- Your credit card company sets a maximum limit on how much you can charge.
- In some cases, card companies may lower your credit limit, adversely affecting your credit score.
- Your limit could be lowered if you don't use your card often or if you start exhibiting risky behavior like paying late.
Don't assume your credit limit is set in stone.
If you have a credit card, then you also have a limit on how much you are allowed to charge on it. Card companies decide how large your line of credit should be based on many factors, including your income and your credit score.
In some cases, however, this limit could actually change after you become a customer. There are even circumstances where a credit card company could end up lowering the limit and leaving you with less available credit. Here's why that could happen -- and why it has serious consequences.
When could a credit card company lower your credit limit?
In general, most credit card companies have broad discretion in when they can lower your limit. And they can do this even if you don't want them to.
Most card companies won't reduce your credit line if you use the card regularly and if you are responsible in making your payments. However, card companies can and do lower credit card limits under certain circumstances. Some common examples of situations where you might be at risk of having your credit limit lowered include:
- If you do not use your credit card often: Credit card companies are limited in the total amount of credit they can extend to customers. If you've let a card go dormant and you rarely charge anything on it, the card issuer may not want to waste that available credit on you. They might dramatically lower your spending limit, or even close your card altogether in these circumstances.
- If you are showing signs of risky borrowing: If you max out a credit card, if you start paying late, or if your credit score drops dramatically, these can be red flags to lenders that you are engaging in high-risk borrowing behavior and there may come a time when you are in over your head and unable to pay. As a result, the card issuer might reduce the credit available to you in order to limit the risk it faces if you were to default on your debt.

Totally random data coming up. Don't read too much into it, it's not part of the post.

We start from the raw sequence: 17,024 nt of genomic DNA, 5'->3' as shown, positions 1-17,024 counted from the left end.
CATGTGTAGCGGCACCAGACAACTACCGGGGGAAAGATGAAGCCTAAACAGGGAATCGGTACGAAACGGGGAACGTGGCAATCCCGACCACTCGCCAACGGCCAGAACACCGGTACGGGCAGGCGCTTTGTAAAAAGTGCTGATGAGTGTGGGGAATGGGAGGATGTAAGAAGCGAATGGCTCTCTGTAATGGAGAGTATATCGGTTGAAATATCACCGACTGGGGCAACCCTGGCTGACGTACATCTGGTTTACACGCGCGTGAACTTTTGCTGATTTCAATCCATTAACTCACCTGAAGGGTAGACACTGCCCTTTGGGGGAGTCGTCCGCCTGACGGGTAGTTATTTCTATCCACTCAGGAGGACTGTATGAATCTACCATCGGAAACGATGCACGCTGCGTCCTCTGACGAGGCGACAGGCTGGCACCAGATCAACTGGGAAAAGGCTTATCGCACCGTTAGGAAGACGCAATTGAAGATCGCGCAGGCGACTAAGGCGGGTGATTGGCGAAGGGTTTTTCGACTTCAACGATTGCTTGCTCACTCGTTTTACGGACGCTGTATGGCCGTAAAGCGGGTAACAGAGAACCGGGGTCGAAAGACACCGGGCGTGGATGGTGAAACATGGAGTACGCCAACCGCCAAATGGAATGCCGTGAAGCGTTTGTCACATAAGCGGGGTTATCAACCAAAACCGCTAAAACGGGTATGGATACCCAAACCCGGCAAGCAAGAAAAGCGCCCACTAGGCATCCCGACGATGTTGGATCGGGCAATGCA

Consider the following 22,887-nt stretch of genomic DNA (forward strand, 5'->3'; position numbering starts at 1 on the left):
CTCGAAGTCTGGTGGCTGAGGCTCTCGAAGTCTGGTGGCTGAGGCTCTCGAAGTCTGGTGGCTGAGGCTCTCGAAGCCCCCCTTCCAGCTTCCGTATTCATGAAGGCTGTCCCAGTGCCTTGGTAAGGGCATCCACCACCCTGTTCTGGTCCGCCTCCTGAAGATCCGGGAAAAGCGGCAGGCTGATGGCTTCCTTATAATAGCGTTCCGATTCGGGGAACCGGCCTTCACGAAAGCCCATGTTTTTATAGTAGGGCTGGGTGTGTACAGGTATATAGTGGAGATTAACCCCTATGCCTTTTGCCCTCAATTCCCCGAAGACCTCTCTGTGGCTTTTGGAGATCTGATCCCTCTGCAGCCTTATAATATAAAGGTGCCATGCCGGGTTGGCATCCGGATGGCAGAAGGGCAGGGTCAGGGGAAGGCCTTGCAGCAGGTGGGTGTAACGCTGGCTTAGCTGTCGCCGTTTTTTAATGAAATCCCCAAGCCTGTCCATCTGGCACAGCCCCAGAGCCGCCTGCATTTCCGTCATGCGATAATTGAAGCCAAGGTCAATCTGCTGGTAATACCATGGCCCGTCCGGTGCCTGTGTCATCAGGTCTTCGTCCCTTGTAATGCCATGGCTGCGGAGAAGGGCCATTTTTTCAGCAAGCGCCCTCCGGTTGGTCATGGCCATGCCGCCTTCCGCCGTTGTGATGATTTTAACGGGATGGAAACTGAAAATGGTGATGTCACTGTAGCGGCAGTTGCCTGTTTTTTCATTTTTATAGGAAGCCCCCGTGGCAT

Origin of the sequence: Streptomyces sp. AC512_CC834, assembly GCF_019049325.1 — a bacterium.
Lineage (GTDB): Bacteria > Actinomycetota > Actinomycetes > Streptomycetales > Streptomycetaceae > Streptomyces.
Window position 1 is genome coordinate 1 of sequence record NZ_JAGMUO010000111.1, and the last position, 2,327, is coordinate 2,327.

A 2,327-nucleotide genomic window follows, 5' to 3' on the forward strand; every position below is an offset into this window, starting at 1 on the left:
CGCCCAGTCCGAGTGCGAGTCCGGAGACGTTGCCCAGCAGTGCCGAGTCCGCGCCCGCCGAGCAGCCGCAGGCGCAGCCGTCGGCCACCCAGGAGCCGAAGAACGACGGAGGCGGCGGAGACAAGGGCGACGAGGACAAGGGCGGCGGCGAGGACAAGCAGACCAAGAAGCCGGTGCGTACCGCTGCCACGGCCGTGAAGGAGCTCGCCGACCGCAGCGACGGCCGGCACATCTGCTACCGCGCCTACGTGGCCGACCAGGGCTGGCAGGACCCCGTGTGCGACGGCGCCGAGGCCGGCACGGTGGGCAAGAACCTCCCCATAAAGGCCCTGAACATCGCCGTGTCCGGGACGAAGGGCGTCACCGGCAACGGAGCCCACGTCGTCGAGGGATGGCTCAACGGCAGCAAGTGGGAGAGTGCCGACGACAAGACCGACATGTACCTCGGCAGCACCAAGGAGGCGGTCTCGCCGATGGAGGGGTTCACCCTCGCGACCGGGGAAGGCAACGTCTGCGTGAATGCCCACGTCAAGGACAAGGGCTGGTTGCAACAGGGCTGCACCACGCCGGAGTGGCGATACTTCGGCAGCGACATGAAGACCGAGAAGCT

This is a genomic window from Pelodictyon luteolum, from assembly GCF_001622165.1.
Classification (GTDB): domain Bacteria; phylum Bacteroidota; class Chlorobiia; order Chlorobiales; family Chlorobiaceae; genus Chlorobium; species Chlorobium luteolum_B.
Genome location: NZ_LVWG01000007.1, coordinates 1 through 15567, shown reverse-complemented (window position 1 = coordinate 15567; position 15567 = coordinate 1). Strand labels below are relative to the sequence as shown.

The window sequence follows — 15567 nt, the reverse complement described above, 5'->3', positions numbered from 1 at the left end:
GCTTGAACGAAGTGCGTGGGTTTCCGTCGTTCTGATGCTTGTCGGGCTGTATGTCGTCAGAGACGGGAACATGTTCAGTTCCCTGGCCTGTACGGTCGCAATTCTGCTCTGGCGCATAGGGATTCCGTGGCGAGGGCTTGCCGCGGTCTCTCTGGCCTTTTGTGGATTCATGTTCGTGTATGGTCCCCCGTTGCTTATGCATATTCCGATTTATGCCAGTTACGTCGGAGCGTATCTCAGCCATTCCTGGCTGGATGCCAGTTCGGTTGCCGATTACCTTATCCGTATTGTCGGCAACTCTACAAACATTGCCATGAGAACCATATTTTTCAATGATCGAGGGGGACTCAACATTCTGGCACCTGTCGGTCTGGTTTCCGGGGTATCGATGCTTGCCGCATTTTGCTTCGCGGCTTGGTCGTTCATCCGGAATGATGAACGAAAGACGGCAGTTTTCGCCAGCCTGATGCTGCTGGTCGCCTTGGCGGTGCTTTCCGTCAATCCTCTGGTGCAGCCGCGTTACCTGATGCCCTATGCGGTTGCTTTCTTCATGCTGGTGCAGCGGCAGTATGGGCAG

Card issuers could also adjust your credit line if there is overall economic turmoil going on, and/or if they simply wish to adjust their lending portfolios. But, most often, a reduced credit line is targeted by your specific spending behavior with the card.
Why is a reduced credit limit a problem?
If your card company decides to lower your credit limit, this could be a big issue because it could hurt your credit score.
See, the second most important factor in determining your credit score is your credit utilization ratio. Credit utilization ratio is the difference between credit available to you versus the amount of credit you actually use. So if you've charged $500 on a card with a $1,000 limit, your utilization ratio would be 50%.
If your credit card company reduces your credit line, then your ratio changes and you end up using a larger percentage of your available credit. And that's bad news, because a lower ratio is better and anything above 30% can lead to your score taking a big hit.
Because of the risk to your credit, it's a good idea to avoid letting old cards go dormant and to make sure you don't do anything that prompts your card issuer to reduce the amount it is willing to allow you to borrow.
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